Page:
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Versatility of Laser Pyrolysis for the Synthesis of TiO2 Nanoparticles

Nathalie C. Herlin-Boime 1Bruno Pignon 1Véronique Guyot Ferreol 2Thierry Pouget 2Jean François Tranchant 2Hicham Maskrot 1,3Monique Gervais 3Cecile Reynaud 1

1. Service des Photons Atomes et Molecules, L. Francis Perrin, CEA CNRS URA 2453, Bat 522, CEA Saclay, Gif-sur-Yvette 91191, France
2. LVMH Recherche, Parfums et Cosmetiques, Departement Innovation Materiaux et Technologies, Saint Jean de Braye 45804, France
3. LEMA, UMR 6157 CNRS CEA, Tours 37200, France


Nanomaterials have applications in various fields such as microelectronics, electromagnetism, optoelectronic and chemistry (biomedical, pharmaceutical, cosmetics...). In particular, pure TiO2 nanoparticles have different properties according to their structure. For example, crystallisation in the anatase form favours photocatalytic activity as compared to the rutile organisation. Doped TiO2 nanoparticles are also very useful for various catalytic reactions. Moreover, incorporation of heteroatoms may favour photocatalytic activity and absorption of solar light.

Different methods such as sol-gel chemistry and flame spray pyrolysis are often used for the synthesis of TiO2 nanoparticles. At laboratory scale, the TiO2 anatase form and various doped TiO2 nanoparticles have been obtained by these methods. Laser pyrolysis offers some similarities with flame spray pyrolysis and the continuous production makes this method interesting in terms of larger production. It is based on the interaction of a powerful IR laser beam with a mixture of gaseous or liquid precursors, with one of them absorbing the laser radiation. It has been developed up to now mainly for the production of non-oxide nanoparticles (Si, SiC, Si3N4...).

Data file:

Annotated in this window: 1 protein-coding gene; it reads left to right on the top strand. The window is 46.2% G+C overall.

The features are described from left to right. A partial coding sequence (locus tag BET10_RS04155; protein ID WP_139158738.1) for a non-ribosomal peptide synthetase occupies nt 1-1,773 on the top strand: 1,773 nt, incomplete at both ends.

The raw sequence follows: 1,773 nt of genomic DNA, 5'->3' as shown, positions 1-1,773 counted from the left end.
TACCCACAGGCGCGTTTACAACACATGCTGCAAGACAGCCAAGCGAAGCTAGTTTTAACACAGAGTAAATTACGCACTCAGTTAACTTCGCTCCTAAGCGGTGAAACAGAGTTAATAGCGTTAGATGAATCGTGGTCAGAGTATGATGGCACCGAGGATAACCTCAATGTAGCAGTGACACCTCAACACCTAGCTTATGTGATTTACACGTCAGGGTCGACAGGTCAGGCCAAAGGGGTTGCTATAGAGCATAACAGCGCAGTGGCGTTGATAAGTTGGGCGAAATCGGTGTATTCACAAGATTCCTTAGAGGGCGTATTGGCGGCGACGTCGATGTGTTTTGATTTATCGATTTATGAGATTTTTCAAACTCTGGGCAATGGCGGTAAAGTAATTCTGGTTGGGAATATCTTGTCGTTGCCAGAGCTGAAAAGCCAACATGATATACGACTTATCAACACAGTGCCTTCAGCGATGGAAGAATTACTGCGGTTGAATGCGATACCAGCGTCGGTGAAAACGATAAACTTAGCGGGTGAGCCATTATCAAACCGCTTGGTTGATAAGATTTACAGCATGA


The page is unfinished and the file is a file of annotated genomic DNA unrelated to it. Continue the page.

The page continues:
Pure and doped TiO2 powders have now been synthesised from laser pyrolysis, using a spray of TTIP (Titanium tetra isopropoxide) as main precursor. The as–grown powders most often contain an amount of carbon which can be easily eliminated by annealing at low temperature under air. All the crystalline phase which can be identified in the powders can be attributed to the various phases of TiO2. This paper shows the possibility to produce in one step nanoparticles in the anatase or in the rutile form or in a mixture between the two phases by tuning the experimental parameters such as the laser power. First results illustrating the consequences of this structural evolution on the properties of nanoparticles will also be presented.


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Presentation: Oral at E-MRS Fall Meeting 2007, Symposium A, by Nathalie C. Herlin-Boime
See On-line Journal of E-MRS Fall Meeting 2007

Submitted: 2007-05-11 14:25
Revised:   2009-06-07 00:44